The fifth question on a Texas school’s biology assignment presented a violent scenario with little elaboration: “Suzy was assaulted in an alley and is a victim of rape.”
Police collected a sperm sample from the crime scene, students at a high school north of Houston were told. Three people were in custody. Then came the challenge, above profiles of several possible culprits: “Which of the suspects raped Suzy?”
The exercise that officials say went home with about 90 freshmen last Friday drew swift concern, astonishing parents as it made the rounds on social media and then spawned headlines. The school district soon apologized for the “inappropriate” question given out by a teacher at Klein Collins High School in Spring, about 30 miles north of Houston.
“The assignment is not part of the District’s approved curriculum and is by no means representative of the District’s instructional philosophy,” the Klein Independent School District said in a statement. It added that it investigated the homework’s source and that “appropriate corrective action has been taken.”
A district spokesman, Justin Elbert, declined to elaborate Thursday morning on steps taken. He said officials worked to address the issue “immediately” after seeing it on social media.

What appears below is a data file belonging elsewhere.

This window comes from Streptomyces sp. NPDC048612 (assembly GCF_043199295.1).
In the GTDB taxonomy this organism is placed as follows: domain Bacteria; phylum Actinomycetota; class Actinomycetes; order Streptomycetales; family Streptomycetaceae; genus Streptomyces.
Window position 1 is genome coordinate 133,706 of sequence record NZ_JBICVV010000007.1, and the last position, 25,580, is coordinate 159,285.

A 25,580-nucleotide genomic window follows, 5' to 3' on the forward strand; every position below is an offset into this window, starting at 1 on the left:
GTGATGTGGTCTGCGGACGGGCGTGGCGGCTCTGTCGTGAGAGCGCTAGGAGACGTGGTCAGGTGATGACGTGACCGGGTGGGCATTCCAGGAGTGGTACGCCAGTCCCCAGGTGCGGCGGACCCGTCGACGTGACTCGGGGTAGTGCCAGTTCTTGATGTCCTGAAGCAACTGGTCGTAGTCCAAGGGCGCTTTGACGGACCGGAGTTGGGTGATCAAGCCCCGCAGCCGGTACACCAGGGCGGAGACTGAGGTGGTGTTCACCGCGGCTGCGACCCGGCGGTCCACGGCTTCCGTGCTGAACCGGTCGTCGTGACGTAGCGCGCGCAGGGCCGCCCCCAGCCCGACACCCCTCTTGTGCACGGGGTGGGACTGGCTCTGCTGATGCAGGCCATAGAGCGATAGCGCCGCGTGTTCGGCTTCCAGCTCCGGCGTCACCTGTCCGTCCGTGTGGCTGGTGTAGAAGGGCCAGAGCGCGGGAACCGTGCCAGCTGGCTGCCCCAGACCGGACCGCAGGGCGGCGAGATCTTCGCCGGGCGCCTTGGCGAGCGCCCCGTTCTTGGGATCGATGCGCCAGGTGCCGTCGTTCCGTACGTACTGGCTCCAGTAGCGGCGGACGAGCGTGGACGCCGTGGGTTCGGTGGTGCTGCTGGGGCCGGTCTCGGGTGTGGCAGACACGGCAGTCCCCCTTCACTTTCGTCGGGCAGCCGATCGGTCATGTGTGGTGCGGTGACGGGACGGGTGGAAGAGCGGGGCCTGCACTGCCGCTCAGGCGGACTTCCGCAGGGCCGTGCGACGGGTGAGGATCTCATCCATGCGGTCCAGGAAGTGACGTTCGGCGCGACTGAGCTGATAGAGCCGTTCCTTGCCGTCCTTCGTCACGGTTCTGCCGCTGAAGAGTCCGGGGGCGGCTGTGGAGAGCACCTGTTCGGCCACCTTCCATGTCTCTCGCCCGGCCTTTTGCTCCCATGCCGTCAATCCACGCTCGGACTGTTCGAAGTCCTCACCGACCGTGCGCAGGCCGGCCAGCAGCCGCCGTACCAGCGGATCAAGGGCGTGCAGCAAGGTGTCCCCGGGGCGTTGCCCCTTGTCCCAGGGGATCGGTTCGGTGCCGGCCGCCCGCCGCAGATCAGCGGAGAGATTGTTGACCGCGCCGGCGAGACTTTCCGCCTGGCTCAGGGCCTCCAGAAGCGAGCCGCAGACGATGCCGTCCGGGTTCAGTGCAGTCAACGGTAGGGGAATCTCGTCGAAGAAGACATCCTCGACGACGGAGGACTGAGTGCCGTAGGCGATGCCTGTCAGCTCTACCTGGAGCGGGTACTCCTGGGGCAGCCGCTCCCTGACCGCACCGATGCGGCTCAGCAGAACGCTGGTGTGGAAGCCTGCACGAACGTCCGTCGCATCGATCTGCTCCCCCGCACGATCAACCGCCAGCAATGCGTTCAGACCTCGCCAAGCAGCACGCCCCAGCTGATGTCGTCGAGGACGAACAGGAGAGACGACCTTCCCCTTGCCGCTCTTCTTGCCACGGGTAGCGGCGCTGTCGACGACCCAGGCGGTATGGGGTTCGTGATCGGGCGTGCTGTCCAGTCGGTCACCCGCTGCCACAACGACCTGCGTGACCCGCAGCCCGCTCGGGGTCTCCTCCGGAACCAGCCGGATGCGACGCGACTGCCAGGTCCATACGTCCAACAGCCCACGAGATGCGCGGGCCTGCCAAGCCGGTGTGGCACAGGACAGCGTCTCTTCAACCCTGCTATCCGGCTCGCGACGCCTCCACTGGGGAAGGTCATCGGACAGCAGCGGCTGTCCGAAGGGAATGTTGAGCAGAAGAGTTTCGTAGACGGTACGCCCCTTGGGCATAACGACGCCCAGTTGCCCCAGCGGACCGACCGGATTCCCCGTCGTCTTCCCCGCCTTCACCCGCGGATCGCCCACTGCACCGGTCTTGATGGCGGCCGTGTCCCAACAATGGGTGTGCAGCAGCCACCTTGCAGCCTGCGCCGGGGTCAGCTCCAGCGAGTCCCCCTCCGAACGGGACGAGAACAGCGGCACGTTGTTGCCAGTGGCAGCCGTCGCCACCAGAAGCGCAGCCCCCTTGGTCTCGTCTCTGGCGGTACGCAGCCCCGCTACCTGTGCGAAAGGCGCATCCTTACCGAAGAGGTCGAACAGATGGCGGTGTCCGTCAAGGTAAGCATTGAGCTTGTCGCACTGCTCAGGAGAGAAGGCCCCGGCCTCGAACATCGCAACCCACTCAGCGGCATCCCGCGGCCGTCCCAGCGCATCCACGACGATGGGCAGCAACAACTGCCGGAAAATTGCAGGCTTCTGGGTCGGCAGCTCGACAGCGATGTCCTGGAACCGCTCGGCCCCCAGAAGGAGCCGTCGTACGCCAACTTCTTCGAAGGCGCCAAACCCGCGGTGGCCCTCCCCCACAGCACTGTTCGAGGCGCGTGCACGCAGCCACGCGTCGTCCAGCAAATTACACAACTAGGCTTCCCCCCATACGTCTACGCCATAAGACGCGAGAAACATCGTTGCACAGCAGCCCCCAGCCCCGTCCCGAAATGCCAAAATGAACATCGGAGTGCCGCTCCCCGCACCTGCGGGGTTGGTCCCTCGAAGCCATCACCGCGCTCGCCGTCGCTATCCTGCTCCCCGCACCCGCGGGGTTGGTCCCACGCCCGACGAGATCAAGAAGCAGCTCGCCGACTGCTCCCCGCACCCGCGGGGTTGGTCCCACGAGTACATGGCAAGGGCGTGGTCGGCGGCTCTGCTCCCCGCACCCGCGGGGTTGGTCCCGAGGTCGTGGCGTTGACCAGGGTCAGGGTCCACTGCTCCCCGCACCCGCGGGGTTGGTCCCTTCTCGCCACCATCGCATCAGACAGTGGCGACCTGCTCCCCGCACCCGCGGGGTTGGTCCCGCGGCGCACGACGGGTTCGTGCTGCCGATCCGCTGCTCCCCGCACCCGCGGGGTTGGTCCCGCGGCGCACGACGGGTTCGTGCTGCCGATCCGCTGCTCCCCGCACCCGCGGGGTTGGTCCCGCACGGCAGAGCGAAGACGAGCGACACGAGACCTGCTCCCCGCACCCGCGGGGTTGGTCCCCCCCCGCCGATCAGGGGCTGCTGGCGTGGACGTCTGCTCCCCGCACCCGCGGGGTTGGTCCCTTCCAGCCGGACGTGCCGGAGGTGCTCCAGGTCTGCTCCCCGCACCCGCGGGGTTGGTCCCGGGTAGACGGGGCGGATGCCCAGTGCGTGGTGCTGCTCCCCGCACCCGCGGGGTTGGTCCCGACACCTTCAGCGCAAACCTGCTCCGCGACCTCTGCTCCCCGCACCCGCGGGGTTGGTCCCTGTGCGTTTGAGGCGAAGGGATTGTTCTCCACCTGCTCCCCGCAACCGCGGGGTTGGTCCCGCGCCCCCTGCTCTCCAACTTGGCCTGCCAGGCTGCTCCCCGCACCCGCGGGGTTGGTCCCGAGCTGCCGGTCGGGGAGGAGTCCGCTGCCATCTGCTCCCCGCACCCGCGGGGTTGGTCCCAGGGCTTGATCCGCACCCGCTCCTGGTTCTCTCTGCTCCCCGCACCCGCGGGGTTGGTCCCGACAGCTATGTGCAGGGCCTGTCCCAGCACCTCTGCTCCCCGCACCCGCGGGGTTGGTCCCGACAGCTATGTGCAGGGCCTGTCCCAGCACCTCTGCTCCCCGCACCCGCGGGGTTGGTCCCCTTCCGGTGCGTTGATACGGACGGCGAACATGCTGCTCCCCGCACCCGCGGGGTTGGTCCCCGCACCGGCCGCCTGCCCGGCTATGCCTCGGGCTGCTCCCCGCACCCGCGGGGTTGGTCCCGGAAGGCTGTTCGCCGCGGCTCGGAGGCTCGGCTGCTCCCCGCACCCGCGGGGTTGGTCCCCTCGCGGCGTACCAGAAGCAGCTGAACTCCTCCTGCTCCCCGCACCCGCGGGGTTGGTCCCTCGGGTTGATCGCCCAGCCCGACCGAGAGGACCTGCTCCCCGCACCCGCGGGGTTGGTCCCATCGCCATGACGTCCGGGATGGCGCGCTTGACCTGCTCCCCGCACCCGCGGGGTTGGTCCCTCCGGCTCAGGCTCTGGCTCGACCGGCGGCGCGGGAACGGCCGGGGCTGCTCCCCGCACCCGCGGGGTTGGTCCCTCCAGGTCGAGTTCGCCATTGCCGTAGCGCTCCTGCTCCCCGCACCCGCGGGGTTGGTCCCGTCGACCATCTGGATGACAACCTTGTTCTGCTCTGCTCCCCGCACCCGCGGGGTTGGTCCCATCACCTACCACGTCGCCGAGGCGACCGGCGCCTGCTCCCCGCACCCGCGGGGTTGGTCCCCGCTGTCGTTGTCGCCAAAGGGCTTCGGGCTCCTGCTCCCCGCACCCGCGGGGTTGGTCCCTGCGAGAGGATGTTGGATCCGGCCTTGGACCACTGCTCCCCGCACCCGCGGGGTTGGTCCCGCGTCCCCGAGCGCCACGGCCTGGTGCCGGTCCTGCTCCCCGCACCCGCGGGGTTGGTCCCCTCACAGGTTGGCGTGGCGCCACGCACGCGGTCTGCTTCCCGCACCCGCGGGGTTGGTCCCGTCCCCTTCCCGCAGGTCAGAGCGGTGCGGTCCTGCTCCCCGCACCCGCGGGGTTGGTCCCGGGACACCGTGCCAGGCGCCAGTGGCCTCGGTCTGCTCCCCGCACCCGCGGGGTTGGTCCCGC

Parents shared their dismay at the assignment in interviews with a local news station.
“It’s upsetting, and I know girls this age, just the thought … they know that rape is forced nonconsensual sex, and that upsets them,” Cookie VonHaven, whose daughter is a 10th-grader, told KPRC 2. “That’s why I can’t fathom a teacher putting that on a test.”
The shocked reactions kept unfolding in comments online even after the school district responded as people said there were myriad other ways to test students’ skills and wondered about the judgment that let question No. 5 through.
“I’m still flabbergasted that this even made it onto a child’s homework in the first place,” one person wrote on Facebook.
The biology question was one of many school assignments that have been panned online and led officials to apologize. Last month, a Missouri school came under fire for a work sheet that asked fifth-graders to “set your price for a slave” — drawing similar worries about careless use of potentially traumatic material.
The assignment “does not speak to us taking care of each other as human beings,” the president of the NAACP’s local branch told FOX 2.